Without Lenin, there would be no Chanel N°5.
The absurd thought occurred to me as I was reading China Miéville’s meticulously researched and brilliantly written October: The Story of the Russian Revolution. Conflating the Ten Days that Shook the World[i] with Ernest Beaux’s fifth proposal to Gabrielle Chanel may seem like a bit of a jump. But Beaux wouldn’t have immigrated to France if it hadn’t been for the Bolsheviks. And his contribution to perfumery was, if not an actual revolution, a definite game-changer (unlike the house’s latest offering). Playing with blotters and vials might seem like strumming the balalaika while the world burns, drowns and quakes (has anybody else who grew up during the Cold War been having atomic mushroom nightmares again?). For what it’s worth, this fall I’ll salute the 100th anniversary of Red October with the ten scents that are shaking my world these days.
Nuit de Bakélite
by Isabelle Doyen for Naomi Goodsir
by Christophe Laudamiel
You say you want a revolution? The maverick Laudamiel has gone and done it. After authoring a manifesto like any proper avant-garde artist, he is now offering non-IFRA compliant perfumes, to be sprayed on clothes (or wherever: you’re an adult) in his own brand, The Zoo. He even specifies which materials go over authorized concentrations. Other scents are suitable for skin wear. As an added twist, each is offered with a choice of two names and labels: it’s up to you, for instance, to choose whether you’re more of a Club Design or Scent Tattoo critter.
Le Cri de la lumière
by Marc-Antoine Corticchiato for Parfum d’Empire
With a name like “The Scream”, you’d expect Corticchiato, never one to shy away from intense, saturated notes, to come up with an olfactory banshee. But the Corsican perfumer has undergone his own cultural revolution. Presented as a “rebirth”, his crystalline Le Cri is a limpid, dawn-tinged aura of ambrette, iris and rose. Radiant, but a nose-teaser. Wearing it, more than once I sniffed at people around me before realizing I was the one who smelled so good…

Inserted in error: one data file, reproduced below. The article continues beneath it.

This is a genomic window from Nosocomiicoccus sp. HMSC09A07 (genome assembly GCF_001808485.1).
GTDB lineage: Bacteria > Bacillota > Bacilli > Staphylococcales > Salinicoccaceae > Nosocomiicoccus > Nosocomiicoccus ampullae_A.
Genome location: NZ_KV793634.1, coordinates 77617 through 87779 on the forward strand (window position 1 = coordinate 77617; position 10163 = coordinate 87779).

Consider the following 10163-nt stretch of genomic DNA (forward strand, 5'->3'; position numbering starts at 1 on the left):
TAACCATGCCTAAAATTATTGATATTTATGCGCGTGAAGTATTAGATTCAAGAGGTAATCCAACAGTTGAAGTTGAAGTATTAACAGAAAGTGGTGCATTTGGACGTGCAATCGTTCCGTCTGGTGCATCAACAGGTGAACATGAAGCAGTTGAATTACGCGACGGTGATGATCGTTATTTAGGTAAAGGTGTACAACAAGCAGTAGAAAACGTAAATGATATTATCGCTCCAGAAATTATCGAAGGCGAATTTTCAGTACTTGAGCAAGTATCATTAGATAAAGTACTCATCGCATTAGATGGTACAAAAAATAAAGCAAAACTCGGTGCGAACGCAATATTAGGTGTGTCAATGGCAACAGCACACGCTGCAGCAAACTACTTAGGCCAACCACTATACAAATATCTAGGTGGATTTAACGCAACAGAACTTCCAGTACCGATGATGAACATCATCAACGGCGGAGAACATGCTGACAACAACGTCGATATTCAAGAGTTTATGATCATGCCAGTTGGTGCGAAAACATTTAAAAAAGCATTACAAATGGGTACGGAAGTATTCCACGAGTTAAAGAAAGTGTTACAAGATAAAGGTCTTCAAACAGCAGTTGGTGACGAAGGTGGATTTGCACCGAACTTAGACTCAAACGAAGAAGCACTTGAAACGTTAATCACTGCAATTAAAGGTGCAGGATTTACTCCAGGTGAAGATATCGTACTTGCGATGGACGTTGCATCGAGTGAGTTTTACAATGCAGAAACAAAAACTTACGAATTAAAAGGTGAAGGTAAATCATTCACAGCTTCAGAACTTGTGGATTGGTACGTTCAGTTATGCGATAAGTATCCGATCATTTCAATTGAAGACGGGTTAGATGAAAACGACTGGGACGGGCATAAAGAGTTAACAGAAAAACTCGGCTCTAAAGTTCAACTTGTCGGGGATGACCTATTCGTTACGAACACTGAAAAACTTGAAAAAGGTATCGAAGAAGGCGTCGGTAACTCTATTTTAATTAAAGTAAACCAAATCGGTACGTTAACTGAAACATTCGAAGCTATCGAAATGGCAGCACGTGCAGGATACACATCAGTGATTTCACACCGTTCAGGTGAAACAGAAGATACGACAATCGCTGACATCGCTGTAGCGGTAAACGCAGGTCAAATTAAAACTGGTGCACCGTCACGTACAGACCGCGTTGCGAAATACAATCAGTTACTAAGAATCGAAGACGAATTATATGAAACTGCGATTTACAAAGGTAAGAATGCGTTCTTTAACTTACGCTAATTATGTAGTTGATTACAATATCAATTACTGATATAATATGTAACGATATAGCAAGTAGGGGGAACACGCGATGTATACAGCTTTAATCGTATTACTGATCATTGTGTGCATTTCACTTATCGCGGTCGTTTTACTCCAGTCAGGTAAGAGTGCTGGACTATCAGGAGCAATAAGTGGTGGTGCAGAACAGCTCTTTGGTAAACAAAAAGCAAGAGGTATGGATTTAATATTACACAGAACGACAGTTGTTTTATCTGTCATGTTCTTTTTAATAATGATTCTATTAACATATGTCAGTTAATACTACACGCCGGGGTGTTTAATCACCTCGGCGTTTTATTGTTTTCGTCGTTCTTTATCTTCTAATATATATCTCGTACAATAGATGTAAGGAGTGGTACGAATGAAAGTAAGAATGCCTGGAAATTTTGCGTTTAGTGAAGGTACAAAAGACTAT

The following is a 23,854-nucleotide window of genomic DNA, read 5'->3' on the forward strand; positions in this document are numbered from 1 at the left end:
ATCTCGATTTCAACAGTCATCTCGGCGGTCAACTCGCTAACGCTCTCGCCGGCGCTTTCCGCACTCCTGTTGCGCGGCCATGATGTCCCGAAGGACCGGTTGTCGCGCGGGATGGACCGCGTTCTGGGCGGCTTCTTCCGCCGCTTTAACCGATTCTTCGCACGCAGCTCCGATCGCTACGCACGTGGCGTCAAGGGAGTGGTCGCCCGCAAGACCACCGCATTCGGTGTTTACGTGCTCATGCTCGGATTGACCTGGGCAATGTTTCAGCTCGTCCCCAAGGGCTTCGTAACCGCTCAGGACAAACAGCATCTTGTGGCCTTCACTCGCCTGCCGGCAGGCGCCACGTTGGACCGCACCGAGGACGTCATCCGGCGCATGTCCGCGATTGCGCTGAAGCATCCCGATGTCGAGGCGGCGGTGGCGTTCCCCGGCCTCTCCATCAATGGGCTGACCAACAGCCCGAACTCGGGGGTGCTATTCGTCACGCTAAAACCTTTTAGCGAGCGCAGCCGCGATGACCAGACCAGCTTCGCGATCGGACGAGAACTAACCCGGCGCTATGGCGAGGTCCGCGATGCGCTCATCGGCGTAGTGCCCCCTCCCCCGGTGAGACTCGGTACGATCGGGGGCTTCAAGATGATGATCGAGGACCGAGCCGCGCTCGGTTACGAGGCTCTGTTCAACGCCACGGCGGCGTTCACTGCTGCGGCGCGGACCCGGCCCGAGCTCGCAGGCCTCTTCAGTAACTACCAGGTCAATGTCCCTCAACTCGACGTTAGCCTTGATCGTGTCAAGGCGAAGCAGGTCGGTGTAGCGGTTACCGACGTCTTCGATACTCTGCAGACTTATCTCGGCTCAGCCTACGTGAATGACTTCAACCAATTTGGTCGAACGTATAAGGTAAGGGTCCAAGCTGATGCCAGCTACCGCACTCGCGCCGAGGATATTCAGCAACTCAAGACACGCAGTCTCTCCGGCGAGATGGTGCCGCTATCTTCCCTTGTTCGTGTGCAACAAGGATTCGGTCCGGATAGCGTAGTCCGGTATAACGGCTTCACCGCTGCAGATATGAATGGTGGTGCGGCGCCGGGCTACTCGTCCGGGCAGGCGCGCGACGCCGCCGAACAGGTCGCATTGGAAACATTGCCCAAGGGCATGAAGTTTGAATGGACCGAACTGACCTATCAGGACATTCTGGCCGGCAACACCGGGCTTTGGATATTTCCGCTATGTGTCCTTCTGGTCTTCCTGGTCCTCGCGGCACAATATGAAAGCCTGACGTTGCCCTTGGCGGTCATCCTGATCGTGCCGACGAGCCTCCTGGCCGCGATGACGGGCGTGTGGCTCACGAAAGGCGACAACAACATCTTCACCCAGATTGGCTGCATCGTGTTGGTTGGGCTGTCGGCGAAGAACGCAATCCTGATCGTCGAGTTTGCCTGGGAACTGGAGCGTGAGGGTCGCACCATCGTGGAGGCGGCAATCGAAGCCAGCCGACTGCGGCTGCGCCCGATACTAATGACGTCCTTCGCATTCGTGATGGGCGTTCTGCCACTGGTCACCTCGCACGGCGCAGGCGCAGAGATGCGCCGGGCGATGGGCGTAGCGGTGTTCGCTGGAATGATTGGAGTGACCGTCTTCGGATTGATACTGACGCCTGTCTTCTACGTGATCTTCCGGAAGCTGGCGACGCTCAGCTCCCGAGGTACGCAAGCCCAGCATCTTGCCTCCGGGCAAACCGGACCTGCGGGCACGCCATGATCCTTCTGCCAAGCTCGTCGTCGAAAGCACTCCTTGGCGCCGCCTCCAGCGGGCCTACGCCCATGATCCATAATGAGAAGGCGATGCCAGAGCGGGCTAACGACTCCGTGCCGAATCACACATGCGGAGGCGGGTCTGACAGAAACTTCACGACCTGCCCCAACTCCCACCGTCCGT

Eau de Velours
by Michel Almairac & Mylène Alran for Bottega Veneta
My crush of the season in the mainstream: a wine-rich, suede-petaled rose that feels utterly right -- Almairac’s great gift being what the Renaissance Italians called sprezzatura, defined by Castiglione as “an easy facility in accomplishing difficult actions which hides the conscious effort that went into them”.
by Daniela Andrier for Prada
No commemoration of the Russian Revolution would be complete without a carnation, the flower of the Workers’ Movement since the Second International in 1889 and the iconic blossom of the Soviets. As I’ve already listed my favorite new carnations in my summer round-up, I’ll go for Infusion d’Oeillet’s chic, spice-whipped soapy froth.
by Antoine Lie for Trudon
The cult French candle maker has ditched the “Cires” from its name and branched out into fine fragrance with a lovely, soulful collection. Lyn Harris’s smoky Révolution would have been more relevant to the theme, but the aromatic Bruma -- the name of the winter solstice in Latin -- radiates a melancholy palette of violet, lavender and iris that suits the waning light of the season.
by Annick Menardo for Une Nuit Nomade
It was already in this summer’s list, but its funky smokiness is like a preview of chilly nights by the fireplace with a lash of Laphroaig aged in a sherry cask.
Ford often gives out references to 70s perfumes in his briefs. Noir Anthracite smells as though, back in the day, young Tom had spray-painted himself with some dark aromatic leather brew like Van Cleef & Arpels pour Homme after spending quality time with a doobie, just before sneaking back into his parents’ house. What’s not to love?
Attaquer le Soleil
by Quentin Bisch for État Libre d’Orange
Though it’s a tribute to the Marquis de Sade -- its author Quentin Bisch decided to “sadize” himself by confronting an ingredient that somehow freaks him out --, “Attack the Sun” sounds like the slogan of a particularly ambitious super-villain. This is cistus from mask to boots, with kinky facets of heated skin and the mineral glint of incense for a faint whiff of sacrilege.
by Nicolas Beaulieu for Comme des Garçons
A rubescent, milky sandalwood set ablaze with ginger, Concrete (as in the building material) trades the traditional powder note for the concrete dust of the Berlin Wall brought down with hammers (but no sickles).
[i] The book the American journalist John Reed wrote about the October Revolution in Russia.
Image: Portrait with flacon by Alexander Rodtchenko